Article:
But wait! That doesn't add up to 1,051. True, of the total active weblogs, 70 don't have a feed associated with their listing. (Typically because their weblog HTML is missing an auto-discovery tag, or the tag contains a bad URL.) And of the rest that do have a feed associated with their listing, 173 feeds didn't have a generator listed. The rest were generators that numbered four or fewer such as Microsoft Spaces, and PMachine.

"What about FeedBurner?", you cry. ORblogs is tracking that usage too, and luckily FeedBurner passes the original generator information through in its feeds. Of these blogs, 55 were using FeedBurner.

Another interesting bit of data typically stored in these generator tags is a version number for the software. Here's how some of the version numbers break down (when a version number was available):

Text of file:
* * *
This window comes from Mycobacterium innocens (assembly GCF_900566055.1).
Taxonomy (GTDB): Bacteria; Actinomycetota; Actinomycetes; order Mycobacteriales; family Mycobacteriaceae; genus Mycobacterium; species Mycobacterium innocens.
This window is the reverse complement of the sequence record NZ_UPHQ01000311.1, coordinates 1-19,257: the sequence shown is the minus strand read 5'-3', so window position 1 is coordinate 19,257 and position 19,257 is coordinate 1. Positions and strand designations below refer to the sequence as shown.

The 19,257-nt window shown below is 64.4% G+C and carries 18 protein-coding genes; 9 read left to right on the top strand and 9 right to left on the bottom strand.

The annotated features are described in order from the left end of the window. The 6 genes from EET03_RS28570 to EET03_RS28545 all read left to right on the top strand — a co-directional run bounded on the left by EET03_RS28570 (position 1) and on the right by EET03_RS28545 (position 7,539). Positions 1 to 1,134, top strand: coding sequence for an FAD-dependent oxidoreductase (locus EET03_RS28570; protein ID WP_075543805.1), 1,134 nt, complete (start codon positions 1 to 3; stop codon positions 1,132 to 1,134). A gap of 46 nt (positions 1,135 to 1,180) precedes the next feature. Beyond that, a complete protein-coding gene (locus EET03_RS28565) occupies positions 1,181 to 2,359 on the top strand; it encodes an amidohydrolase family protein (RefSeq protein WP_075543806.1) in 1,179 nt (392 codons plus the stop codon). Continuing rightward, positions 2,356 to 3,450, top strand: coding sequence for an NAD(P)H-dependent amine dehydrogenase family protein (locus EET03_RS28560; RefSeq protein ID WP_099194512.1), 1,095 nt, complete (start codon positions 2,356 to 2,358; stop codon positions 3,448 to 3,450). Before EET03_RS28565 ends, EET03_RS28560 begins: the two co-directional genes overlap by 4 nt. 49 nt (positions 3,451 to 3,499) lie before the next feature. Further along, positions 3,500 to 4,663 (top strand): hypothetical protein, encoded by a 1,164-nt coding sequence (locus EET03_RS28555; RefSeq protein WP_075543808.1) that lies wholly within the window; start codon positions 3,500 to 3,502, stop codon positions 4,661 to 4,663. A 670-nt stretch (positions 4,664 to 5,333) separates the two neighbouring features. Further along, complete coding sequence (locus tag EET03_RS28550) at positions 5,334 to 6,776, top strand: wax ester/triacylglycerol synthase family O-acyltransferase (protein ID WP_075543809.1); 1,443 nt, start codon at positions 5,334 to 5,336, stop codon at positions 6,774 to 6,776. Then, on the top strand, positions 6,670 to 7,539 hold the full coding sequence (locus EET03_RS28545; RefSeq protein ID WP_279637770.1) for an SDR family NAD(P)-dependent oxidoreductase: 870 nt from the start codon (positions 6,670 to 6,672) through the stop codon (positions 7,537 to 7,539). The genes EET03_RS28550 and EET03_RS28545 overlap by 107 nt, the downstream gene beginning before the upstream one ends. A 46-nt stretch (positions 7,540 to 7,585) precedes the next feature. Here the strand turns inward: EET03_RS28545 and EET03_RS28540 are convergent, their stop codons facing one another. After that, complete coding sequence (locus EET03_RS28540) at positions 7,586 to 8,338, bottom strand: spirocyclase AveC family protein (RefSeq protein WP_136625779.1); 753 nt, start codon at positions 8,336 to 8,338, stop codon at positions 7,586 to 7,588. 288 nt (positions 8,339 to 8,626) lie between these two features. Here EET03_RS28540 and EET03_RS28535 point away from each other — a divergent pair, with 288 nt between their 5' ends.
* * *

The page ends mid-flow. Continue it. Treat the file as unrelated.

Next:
Blogger (who knew they had versions?):
  1. Blogger 6.72: 344
  2. Blogger 5.15: 76
  1. WordPress 2.0.3: 33
  2. WordPress 2.0.2: 28
  3. WordPress 1.5.2: 22
  4. WordPress 2.0.1: 18
  5. WordPress 11
  6. WordPress 2: 9
  7. WordPress 1.5: 8
  8. WordPress MU: 7
Movable Type:
  1. Movable Type 3.2: 52
  2. Movable Type 3.121: 5
  3. Movable Type 3.17: 5
  4. Movable Type 2.63: 4
  5. Movable Type 2.64: 4
  6. Movable Type 2.661: 4
  7. Movable Type 3.15: 4
TypePad had a few different version numbers (1.0 and 1.5.1), but most often simply listed 'TypePad' or '' as the generator. LiveJournal was LiveJournal, no version.

And that's what's happening with a slice of the Oregon blogosphere as of July 14th, 2006.

Update: And for fun, here's a similar survey I ran using the HTML generator tag in 2004 back when ORblogs was tracking just 309 weblogs: ORblogs Forum: Weblog Tool Survey. Blogger and Movable Type were tied back then.

Linux Code Editors

In case you missed the comments on my recent Ubuntu post—Linux These Days—the mob is helping me pick out a Linux code editor. Thanks, mob! For fun, here are the suggested editors I'm going to take a look at: jEdit was recommended several times, and emacs was mentioned a few times. I appreciate the help, thanks again everyone.